The Twentieth Century Society

Campaigning for outstanding buildings

Building of the month

November 2001 - The Rose Seidler House, New South Wales, Australia

The Rose Seidler House by Harry Seidler
Chosen by Duncan Bainbridge, Committee member

The house that was to become the beginning of his Australian career was strongly influenced by his work on a house with Breuer called the Thompson House. Never built, it was however published in the January 1948 issue of Arts and Architecture, an impressive example of Breuer’s complex interplay of various influences. His experience with this and other examples of American timber housing that were crucial respecters of site and location was used to formulate the style of the Rose Seidler House. The site of the house was to be the North Shore suburb of Wahroonga. Now part of Sydney’s prime real estate and home to large family houses on generous blocks in bushland settings. In the immediate post war period the area had been the home of the Sydney Adventist Hospital (The San) and had only seen some small-scale pre war residential development. Covered in lush bushland, the site was a world away from the dense city blocks of his childhood and the small terraces of traditional Sydney suburbia.

Undaunted by the somewhat alien and unfamiliar Australian landscape, though impressed by its marked similarities to the landscape of his formative time at Black Mountain in North Carolina with Josef Albers, Seidler was convinced of the areas natural beauty and set about designing his first Australian project. It was to be one that espoused and cemented his philosophy that “architecture is not just drawing up plans and specifications for a building. It is a total attitude to the physical environment around you.”

The 200m_ house is designed around a concrete slab floor that supports a timber superstructure. This features a hollowed out square plan that is exposed on all sides, reflecting Seidler’s desire to maximise interior space. The living space and sheltered outdoor dining area or terrace has been opened out in order to take advantage of the sites spectacular views of the rugged Ku-ring-gai National Park. The house’s living and sleeping areas are separate, linked by a central family room. This family room can be joined with the alcove-type bedrooms or be made part of the living space by a dividing curtain.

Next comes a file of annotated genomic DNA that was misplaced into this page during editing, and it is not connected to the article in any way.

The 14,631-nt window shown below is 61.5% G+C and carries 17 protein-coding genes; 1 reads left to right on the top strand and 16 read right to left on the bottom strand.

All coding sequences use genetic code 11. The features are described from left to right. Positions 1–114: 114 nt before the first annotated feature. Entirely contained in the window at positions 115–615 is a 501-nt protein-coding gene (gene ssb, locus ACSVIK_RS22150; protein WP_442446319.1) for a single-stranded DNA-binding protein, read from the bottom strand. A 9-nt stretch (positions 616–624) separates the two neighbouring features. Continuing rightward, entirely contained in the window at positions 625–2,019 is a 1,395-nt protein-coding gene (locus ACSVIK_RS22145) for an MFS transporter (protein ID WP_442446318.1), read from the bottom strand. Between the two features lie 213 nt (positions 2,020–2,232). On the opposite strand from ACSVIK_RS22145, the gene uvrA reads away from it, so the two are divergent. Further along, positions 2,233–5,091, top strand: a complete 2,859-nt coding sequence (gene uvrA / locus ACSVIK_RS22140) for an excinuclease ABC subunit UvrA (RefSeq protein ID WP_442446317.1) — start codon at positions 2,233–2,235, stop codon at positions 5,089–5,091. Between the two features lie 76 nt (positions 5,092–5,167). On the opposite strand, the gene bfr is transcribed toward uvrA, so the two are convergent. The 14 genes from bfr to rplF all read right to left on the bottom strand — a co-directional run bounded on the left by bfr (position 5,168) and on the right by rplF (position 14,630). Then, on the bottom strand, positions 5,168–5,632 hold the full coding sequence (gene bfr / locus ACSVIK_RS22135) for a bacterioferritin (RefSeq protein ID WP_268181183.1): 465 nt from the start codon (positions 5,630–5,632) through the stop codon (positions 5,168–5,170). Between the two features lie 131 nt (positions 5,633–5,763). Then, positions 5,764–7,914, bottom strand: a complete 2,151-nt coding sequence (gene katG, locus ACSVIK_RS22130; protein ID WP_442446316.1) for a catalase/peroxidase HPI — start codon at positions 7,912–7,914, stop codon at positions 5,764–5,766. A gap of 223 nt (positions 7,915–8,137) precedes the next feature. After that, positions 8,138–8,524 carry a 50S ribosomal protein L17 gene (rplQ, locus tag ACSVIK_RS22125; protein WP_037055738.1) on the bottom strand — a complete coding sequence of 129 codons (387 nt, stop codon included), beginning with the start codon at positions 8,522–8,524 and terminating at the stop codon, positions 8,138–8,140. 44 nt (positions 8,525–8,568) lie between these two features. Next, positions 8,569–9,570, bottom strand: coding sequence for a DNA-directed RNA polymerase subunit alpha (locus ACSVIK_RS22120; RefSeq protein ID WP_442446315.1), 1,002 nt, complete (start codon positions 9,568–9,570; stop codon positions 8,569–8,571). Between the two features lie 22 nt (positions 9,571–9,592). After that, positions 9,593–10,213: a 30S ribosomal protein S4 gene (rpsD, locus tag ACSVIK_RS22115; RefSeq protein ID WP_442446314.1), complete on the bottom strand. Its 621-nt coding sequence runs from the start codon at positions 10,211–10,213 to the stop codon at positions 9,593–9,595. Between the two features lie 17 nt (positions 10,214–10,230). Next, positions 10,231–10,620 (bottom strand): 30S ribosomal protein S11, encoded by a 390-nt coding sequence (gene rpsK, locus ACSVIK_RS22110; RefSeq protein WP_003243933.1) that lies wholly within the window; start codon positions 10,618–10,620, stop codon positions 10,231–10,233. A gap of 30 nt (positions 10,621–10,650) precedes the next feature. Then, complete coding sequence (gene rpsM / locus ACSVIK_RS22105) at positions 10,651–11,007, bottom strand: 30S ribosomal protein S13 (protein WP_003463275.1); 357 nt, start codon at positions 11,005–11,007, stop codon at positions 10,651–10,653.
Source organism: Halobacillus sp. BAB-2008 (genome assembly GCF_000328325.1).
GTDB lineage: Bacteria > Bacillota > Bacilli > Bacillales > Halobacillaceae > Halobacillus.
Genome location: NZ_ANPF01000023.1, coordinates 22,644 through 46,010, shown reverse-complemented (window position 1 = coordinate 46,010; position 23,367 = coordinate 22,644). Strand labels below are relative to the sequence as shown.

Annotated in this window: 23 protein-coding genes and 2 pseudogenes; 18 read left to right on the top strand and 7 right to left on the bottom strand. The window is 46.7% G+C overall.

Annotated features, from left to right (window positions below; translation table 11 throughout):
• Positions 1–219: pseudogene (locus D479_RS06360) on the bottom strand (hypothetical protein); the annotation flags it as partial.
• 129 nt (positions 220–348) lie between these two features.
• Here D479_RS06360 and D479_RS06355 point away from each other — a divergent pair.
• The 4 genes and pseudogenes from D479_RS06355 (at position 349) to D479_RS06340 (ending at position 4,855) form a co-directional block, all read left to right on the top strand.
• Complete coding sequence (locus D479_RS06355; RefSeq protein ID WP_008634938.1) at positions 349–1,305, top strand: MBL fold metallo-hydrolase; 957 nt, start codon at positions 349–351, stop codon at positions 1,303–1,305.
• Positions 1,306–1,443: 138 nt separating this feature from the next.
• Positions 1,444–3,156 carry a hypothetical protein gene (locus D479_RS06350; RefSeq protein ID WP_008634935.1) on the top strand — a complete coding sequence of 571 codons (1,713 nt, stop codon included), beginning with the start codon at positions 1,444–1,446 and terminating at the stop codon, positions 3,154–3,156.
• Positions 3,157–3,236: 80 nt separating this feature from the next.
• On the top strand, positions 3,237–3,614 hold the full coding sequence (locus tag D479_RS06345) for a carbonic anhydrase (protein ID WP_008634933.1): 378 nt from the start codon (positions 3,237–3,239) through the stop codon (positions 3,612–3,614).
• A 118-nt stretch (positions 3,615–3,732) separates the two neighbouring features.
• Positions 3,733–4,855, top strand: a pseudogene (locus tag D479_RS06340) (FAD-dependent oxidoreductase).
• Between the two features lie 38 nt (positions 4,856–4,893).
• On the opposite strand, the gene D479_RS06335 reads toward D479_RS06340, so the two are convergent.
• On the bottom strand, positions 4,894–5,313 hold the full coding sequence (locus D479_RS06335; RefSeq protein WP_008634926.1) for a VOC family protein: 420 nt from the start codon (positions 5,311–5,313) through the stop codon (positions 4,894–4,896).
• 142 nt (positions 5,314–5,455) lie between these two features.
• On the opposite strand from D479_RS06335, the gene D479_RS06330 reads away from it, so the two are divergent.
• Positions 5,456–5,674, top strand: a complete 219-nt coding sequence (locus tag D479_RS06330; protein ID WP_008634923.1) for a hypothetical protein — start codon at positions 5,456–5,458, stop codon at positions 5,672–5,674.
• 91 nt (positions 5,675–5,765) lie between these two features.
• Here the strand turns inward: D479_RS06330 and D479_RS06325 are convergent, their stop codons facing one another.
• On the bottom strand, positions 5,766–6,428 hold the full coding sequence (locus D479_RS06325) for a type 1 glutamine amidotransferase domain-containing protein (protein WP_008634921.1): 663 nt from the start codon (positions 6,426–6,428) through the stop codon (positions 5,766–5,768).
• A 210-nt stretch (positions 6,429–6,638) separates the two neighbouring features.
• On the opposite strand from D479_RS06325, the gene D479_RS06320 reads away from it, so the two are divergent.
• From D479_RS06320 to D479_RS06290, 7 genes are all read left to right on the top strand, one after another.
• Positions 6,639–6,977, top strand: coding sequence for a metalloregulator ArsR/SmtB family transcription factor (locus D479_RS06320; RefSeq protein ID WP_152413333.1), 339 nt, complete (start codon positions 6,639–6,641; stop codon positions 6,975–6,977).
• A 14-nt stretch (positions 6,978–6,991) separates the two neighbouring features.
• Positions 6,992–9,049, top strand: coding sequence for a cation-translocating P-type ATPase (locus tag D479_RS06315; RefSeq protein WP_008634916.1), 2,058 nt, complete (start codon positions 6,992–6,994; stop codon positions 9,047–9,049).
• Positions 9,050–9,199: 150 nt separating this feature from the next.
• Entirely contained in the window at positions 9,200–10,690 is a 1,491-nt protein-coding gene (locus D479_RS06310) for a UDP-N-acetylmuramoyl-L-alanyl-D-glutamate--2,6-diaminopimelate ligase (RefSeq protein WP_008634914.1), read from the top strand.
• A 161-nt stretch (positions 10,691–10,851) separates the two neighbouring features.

The mass of the building is relieved by the opening up of the central terrace and an adjacent two storey high light well that is used to vertically separate the structure, allowing bright natural daylight to penetrate right into the heart of the living space.

The main rectangular form of the living accommodation structure is connected to the landscape by a series of ‘arms’ that fan out around it. These are made up of the ramp, (a common feature in much of Seidler’s later work), the rough hewn sandstone retaining walls and the drying yard wooden louvre fence. They all serve to cement and blend the structure into the site. It was intended to link the house to an in-ground swimming pool that would be common to another house on the site, built later by Seidler, The Rose House. However it was never completed and the site remains pool-less to this day.

Internally, the house utilised the latest in state of the art technology and for the first time ever in Australia appliances and white goods were integrated into the deign from the beginning. In effect, Australia’s first built in kitchen. Strong bold colours like blue; yellow and red were utilised on doors, curtains and built in cabinets. Furniture was a mixture of modern classics, all chosen to compliment the mural designed and painted by Seidler in bold colours on the wall of the outdoor living space. It included chairs by Eames and Saarinen and lighting that accented the rough, warm coloured sandstone features of the living space.

The Rose Seidler House marked a turning point in not only Australian architecture, but culture as well. It acts as a beacon illuminating the nations march away from the mother country of Great Britain towards the rising tide of US popular culture. A tide that would not cease significantly until the end of the Vietnam War in 1975. Seidler’s legacy is an enduring monument of functionalism and flexibility to modern design.
The Rose Seidler House
71 Clissold Road
NSW, Australia

The house is open to visitors and is now the property of the Historic Houses Trust of NSW.

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